Australia’s online property conveyancing market faces a shake up after a start-up’s milestone transaction cleared a significant hurdle to bringing competition into the sector.
Sympli, a start-up half-owned by sharemarket operator ASX Ltd, conducted the first electronic conveyancing transaction from an operator other than the $2 billion ASX-listed PEXA, which is backed by the Commonwealth Bank.
PEXA – originally a venture between Australia’s largest banks and various state governments – allowed for the electronic settlement of property transactions for the first time with land registries more than a decade ago.
It also allowed for the online lodgement of registry instruments and other documents with land registries, such as remortgaging home loans with a different lender.
The key hurdle for introducing competition has been interoperability, which allows parties involved in settling a property transaction – lawyers, conveyancers and banks – to use any service provider, instead of having to use PEXA because of a lack of alternatives.
Sympli promises lower fees for homeowners, new home buyers or people refinancing their mortgage, with e-conveyancing moving more than $800 billion each year in Australia.
”It is critical that we keep this momentum towards full interoperability going full steam ahead, to ensure we meet the goal promised to industry of competition by 2025 at the latest,” said Sympli chief executive Philip Joyce. “Customers deserve the benefits of competition as soon as possible.”
The prospect of competition was one of the shadows on PEXA’s horizon when it debuted on the ASX as the biggest float of 2021 with a $3 billion valuation.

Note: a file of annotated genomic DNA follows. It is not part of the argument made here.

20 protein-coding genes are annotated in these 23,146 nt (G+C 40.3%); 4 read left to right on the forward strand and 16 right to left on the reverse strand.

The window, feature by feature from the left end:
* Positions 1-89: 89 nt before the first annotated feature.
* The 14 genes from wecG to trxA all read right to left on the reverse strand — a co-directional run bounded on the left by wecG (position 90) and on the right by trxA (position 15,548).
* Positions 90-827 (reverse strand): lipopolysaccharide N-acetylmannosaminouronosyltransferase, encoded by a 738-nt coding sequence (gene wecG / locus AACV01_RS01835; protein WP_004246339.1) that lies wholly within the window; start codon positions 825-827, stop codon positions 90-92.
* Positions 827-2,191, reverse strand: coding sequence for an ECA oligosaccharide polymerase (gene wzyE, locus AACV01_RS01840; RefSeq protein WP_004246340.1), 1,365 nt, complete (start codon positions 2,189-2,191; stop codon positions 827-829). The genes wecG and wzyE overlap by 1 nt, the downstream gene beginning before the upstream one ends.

PEXA’s big selling point was its monopoly position as the paper-driven property conveyancing industry moved online. But the company was counting on overseas expansion into markets such as the UK to justify the multibillion-dollar valuation for a business that had yet to make a profit, despite generating $218 million revenue for the 2021 financial year.
PEXA generated $283 million of revenue last year with profit margins of more than 50 per cent – mostly in Australia, from the 88 per cent of conveyancing transactions that were conducted online.
It reported a loss of $21.8 million, but this included significant investment in overseas expansion. The company is expected to make a profit this financial year.
Morgan Stanley says that if Sympli manages to take market share from PEXA in the e-conveyancing market, it could become a billion-dollar business.
Meanwhile, Jarden Research pointed to the benefits of PEXA being able to stave off any competitive threat.
“Whilst further delays to interoperability could push back market share losses, weaker-than-expected penetration by Sympli into the Australian e-settlement market could present upside potential for both PEXA’s market share and revenue,” it said.
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Source: Thanks smh.com